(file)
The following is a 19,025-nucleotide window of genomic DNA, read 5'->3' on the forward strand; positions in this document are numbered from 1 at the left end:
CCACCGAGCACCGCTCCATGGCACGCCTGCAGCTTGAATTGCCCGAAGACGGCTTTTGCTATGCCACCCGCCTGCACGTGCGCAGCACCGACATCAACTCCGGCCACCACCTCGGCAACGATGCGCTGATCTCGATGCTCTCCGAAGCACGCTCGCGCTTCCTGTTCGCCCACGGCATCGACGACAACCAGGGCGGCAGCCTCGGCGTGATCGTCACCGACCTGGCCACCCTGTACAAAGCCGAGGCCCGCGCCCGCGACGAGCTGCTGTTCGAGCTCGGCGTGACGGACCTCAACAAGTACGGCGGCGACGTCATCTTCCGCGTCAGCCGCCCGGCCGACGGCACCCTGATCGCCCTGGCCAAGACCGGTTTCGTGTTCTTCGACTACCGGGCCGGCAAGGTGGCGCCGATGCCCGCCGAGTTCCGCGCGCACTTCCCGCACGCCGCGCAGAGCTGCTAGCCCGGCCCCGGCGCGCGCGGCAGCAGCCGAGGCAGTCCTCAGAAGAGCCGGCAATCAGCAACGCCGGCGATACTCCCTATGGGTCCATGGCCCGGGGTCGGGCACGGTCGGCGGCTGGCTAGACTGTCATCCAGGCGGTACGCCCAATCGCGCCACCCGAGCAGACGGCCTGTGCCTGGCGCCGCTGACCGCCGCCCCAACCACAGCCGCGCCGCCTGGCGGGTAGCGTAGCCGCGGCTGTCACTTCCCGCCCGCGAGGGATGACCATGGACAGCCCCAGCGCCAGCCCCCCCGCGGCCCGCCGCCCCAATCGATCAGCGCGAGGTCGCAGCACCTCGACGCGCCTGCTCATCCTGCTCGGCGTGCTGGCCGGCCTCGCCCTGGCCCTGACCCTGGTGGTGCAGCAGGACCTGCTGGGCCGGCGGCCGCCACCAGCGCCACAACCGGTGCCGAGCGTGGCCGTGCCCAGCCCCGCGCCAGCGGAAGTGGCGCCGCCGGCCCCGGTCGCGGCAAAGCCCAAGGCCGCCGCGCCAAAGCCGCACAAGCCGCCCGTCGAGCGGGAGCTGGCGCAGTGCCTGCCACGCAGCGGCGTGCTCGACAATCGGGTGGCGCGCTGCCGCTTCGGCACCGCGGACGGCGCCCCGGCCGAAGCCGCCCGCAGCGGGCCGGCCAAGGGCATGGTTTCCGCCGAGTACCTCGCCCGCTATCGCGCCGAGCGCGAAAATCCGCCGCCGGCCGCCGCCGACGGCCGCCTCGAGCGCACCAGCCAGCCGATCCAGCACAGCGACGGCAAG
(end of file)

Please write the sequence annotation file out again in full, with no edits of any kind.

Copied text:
The following is a 19,025-nucleotide window of genomic DNA, read 5'->3' on the forward strand; positions in this document are numbered from 1 at the left end:
CCACCGAGCACCGCTCCATGGCACGCCTGCAGCTTGAATTGCCCGAAGACGGCTTTTGCTATGCCACCCGCCTGCACGTGCGCAGCACCGACATCAACTCCGGCCACCACCTCGGCAACGATGCGCTGATCTCGATGCTCTCCGAAGCACGCTCGCGCTTCCTGTTCGCCCACGGCATCGACGACAACCAGGGCGGCAGCCTCGGCGTGATCGTCACCGACCTGGCCACCCTGTACAAAGCCGAGGCCCGCGCCCGCGACGAGCTGCTGTTCGAGCTCGGCGTGACGGACCTCAACAAGTACGGCGGCGACGTCATCTTCCGCGTCAGCCGCCCGGCCGACGGCACCCTGATCGCCCTGGCCAAGACCGGTTTCGTGTTCTTCGACTACCGGGCCGGCAAGGTGGCGCCGATGCCCGCCGAGTTCCGCGCGCACTTCCCGCACGCCGCGCAGAGCTGCTAGCCCGGCCCCGGCGCGCGCGGCAGCAGCCGAGGCAGTCCTCAGAAGAGCCGGCAATCAGCAACGCCGGCGATACTCCCTATGGGTCCATGGCCCGGGGTCGGGCACGGTCGGCGGCTGGCTAGACTGTCATCCAGGCGGTACGCCCAATCGCGCCACCCGAGCAGACGGCCTGTGCCTGGCGCCGCTGACCGCCGCCCCAACCACAGCCGCGCCGCCTGGCGGGTAGCGTAGCCGCGGCTGTCACTTCCCGCCCGCGAGGGATGACCATGGACAGCCCCAGCGCCAGCCCCCCCGCGGCCCGCCGCCCCAATCGATCAGCGCGAGGTCGCAGCACCTCGACGCGCCTGCTCATCCTGCTCGGCGTGCTGGCCGGCCTCGCCCTGGCCCTGACCCTGGTGGTGCAGCAGGACCTGCTGGGCCGGCGGCCGCCACCAGCGCCACAACCGGTGCCGAGCGTGGCCGTGCCCAGCCCCGCGCCAGCGGAAGTGGCGCCGCCGGCCCCGGTCGCGGCAAAGCCCAAGGCCGCCGCGCCAAAGCCGCACAAGCCGCCCGTCGAGCGGGAGCTGGCGCAGTGCCTGCCACGCAGCGGCGTGCTCGACAATCGGGTGGCGCGCTGCCGCTTCGGCACCGCGGACGGCGCCCCGGCCGAAGCCGCCCGCAGCGGGCCGGCCAAGGGCATGGTTTCCGCCGAGTACCTCGCCCGCTATCGCGCCGAGCGCGAAAATCCGCCGCCGGCCGCCGCCGACGGCCGCCTCGAGCGCACCAGCCAGCCGATCCAGCACAGCGACGGCAAG